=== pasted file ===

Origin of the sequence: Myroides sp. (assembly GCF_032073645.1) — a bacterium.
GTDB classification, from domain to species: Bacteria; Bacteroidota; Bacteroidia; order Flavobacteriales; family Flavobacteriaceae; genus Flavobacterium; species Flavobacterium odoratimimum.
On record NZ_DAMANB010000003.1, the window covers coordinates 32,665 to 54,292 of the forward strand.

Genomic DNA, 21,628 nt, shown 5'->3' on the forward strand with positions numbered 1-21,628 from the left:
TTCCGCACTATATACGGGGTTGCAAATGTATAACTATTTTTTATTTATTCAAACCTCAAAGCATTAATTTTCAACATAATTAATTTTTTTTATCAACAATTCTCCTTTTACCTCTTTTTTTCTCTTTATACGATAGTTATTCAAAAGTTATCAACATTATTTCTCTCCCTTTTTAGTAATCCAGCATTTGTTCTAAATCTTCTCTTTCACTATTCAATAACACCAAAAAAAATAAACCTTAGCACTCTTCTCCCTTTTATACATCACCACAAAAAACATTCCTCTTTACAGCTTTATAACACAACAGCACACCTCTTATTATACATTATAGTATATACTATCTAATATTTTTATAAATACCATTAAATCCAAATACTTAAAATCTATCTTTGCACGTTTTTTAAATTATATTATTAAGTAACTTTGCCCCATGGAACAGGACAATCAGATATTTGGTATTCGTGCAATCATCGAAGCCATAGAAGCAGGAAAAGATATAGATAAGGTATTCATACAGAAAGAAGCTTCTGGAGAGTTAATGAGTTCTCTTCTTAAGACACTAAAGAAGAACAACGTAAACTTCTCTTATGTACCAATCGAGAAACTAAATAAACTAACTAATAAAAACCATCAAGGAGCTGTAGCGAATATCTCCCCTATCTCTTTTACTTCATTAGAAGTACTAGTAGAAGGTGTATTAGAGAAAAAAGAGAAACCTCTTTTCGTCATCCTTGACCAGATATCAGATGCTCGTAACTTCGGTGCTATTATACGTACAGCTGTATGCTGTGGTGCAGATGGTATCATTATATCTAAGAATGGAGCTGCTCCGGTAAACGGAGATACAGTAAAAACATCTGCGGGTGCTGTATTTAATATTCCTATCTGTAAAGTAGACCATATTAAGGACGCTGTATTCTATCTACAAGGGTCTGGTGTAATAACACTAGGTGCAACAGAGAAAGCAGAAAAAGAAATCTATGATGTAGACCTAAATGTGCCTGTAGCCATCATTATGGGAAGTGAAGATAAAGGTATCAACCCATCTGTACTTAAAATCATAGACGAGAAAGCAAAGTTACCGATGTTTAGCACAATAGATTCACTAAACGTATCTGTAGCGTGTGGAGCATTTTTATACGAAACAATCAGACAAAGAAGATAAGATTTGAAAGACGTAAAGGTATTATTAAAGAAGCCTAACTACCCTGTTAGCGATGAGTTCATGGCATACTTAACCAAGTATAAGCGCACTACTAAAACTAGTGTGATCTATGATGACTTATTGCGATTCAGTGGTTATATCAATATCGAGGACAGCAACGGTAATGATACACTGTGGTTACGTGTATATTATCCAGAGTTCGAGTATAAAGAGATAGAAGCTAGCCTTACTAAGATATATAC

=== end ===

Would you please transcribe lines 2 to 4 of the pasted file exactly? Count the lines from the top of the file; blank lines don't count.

GTDB classification, from domain to species: Bacteria; Bacteroidota; Bacteroidia; order Flavobacteriales; family Flavobacteriaceae; genus Flavobacterium; species Flavobacterium odoratimimum.
On record NZ_DAMANB010000003.1, the window covers coordinates 32,665 to 54,292 of the forward strand.

Genomic DNA, 21,628 nt, shown 5'->3' on the forward strand with positions numbered 1-21,628 from the left: